Bookmark and share: Lessons from an employment lawyer’s comeback from crippling mental health issues


Absolutely, Mark!

I’m guilty.

If you’ve seen me speak at HR events about the Family and Medical Leave Act or the Americans with Disabilities Act, you’ve probably heard me quip about employees seeking FMLA leave or leave from work as an ADA accommodation because work is stressing them out.

Fortunately, the people who try to take advantage of the system are the outliers.

‘Scared. Ashamed. Crippled.’

Unfortunately, there are many that have truly suffered from severe depression and anxiety in the workplace. People like Mark Goldstein, an accomplished labor and employment attorney at Reed Smith, one of the top law firms in the world.

Between billable hours, tight deadlines, client-service, and other pressures, it’s not easy being an attorney. It’s hard work.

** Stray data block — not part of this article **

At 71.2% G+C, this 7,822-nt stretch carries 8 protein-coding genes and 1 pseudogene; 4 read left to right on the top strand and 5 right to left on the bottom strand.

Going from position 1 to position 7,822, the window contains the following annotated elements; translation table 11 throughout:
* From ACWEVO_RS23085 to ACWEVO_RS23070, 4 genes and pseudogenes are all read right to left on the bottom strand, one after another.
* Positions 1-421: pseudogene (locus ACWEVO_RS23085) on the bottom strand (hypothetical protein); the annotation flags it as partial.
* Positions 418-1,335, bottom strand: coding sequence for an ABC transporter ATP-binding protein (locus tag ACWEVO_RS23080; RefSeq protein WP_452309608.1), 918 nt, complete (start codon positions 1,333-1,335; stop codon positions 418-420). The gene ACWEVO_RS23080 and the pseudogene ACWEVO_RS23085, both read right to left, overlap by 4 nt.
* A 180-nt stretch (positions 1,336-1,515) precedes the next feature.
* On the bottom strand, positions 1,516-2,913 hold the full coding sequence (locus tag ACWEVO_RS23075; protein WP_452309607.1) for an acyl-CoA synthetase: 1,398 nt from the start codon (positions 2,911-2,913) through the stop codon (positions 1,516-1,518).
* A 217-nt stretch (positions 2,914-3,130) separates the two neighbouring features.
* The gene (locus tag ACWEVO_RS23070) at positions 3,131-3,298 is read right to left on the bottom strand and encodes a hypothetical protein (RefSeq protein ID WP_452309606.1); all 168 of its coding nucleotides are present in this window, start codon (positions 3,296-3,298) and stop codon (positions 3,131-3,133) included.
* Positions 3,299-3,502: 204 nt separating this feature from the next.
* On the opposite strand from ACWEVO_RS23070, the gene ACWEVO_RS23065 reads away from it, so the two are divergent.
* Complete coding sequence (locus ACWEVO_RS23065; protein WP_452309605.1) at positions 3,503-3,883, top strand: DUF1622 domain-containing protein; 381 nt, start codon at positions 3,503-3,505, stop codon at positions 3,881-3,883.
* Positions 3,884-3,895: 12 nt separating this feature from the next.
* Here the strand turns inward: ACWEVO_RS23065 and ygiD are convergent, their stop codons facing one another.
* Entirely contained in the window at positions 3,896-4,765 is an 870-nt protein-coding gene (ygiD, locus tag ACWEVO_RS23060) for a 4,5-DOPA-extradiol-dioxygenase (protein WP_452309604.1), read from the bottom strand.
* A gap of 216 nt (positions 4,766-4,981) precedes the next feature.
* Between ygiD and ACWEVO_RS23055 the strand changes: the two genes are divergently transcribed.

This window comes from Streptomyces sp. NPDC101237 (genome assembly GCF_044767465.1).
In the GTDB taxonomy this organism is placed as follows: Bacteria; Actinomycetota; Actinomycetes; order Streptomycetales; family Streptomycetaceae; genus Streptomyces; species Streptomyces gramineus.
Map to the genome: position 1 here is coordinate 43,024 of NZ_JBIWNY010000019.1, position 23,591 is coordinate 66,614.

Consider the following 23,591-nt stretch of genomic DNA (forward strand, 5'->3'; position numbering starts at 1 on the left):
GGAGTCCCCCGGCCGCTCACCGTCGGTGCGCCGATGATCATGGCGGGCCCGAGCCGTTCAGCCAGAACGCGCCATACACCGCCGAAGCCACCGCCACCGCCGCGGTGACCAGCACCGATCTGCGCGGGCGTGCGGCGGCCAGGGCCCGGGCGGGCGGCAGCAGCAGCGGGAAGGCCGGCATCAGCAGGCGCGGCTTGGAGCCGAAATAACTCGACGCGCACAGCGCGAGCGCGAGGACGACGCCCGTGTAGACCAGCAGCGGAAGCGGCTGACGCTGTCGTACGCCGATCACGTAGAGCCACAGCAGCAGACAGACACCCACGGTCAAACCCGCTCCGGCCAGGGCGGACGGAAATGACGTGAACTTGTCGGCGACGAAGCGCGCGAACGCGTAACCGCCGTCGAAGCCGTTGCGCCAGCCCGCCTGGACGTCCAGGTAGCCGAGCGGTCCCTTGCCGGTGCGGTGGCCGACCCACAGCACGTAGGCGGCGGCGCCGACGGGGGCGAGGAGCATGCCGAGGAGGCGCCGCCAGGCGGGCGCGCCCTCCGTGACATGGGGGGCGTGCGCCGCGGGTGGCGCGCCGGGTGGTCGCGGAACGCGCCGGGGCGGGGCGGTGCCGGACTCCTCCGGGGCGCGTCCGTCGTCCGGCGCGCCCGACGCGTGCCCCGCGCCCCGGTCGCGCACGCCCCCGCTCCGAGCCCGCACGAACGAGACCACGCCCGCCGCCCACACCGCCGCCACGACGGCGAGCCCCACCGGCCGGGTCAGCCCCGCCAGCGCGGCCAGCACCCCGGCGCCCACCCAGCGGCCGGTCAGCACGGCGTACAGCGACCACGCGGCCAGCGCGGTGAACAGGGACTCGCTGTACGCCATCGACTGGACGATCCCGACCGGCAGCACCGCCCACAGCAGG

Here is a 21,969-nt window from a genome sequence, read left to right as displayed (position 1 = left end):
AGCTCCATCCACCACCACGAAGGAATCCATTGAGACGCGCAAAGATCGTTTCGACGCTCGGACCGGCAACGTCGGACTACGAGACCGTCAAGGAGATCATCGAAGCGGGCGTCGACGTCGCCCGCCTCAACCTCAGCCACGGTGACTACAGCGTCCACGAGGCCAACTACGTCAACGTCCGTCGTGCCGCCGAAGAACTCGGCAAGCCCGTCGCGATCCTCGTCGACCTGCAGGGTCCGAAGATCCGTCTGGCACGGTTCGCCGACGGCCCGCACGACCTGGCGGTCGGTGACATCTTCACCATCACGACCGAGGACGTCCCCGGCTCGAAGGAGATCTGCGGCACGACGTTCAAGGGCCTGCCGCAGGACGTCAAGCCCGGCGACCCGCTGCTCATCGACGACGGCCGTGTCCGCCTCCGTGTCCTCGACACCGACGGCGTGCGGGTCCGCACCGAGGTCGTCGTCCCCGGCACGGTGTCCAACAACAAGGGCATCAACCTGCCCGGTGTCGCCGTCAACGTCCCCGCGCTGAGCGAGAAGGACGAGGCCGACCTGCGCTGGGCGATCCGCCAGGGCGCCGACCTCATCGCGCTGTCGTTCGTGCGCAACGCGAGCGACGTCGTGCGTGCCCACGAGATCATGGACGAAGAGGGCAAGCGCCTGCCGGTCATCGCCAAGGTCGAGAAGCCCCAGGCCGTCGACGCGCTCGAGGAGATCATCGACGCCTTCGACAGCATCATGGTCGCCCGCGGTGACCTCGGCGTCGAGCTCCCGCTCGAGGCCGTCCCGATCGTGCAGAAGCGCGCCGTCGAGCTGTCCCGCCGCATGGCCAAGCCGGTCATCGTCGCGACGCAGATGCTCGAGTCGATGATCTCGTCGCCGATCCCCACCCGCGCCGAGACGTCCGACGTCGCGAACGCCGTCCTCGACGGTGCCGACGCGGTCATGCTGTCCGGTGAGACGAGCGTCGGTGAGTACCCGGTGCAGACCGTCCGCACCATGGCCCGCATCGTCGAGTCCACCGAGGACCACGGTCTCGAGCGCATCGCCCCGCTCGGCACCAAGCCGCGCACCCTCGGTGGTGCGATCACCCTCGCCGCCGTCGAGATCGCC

It can also be a powder keg.

And for Mark, the explosion happened around Labor Day 2017 with what he describes as “not only mentally crippling cognitions, but also physically impairing side effects.”

Subsequently, both Mark’s work and home life deteriorated.

But, after hitting his nadir in the following weeks, Mark began the road to recovery.

Would you like to read more about it?

It’s one of the bravest pieces I’ve ever read from an employment attorney.

Take a few minutes out of your morning and check out Mark Goldstein’s article that first appeared earlier this month in The American Lawyer.

In his candid recount, Mark not only details his story but offers some tips on how legal professionals suffering from mental health issues can “survive and thrive.”

Actually, his advice transcends the legal profession. It’s an eye-opener for many; a supportive embrace for many as well.

But, I hesitate to imply that Mark’s story has reached a happy ending, because “ending” implies that Mark’s story is over.  Let’s hope he keeps rising to greater heights.

In the meantime, please share Mark’s story with a friend or colleague to help raise awareness for mental health issues in the legal profession and in other workplaces.

“Doing What’s Right – Not Just What’s Legal”
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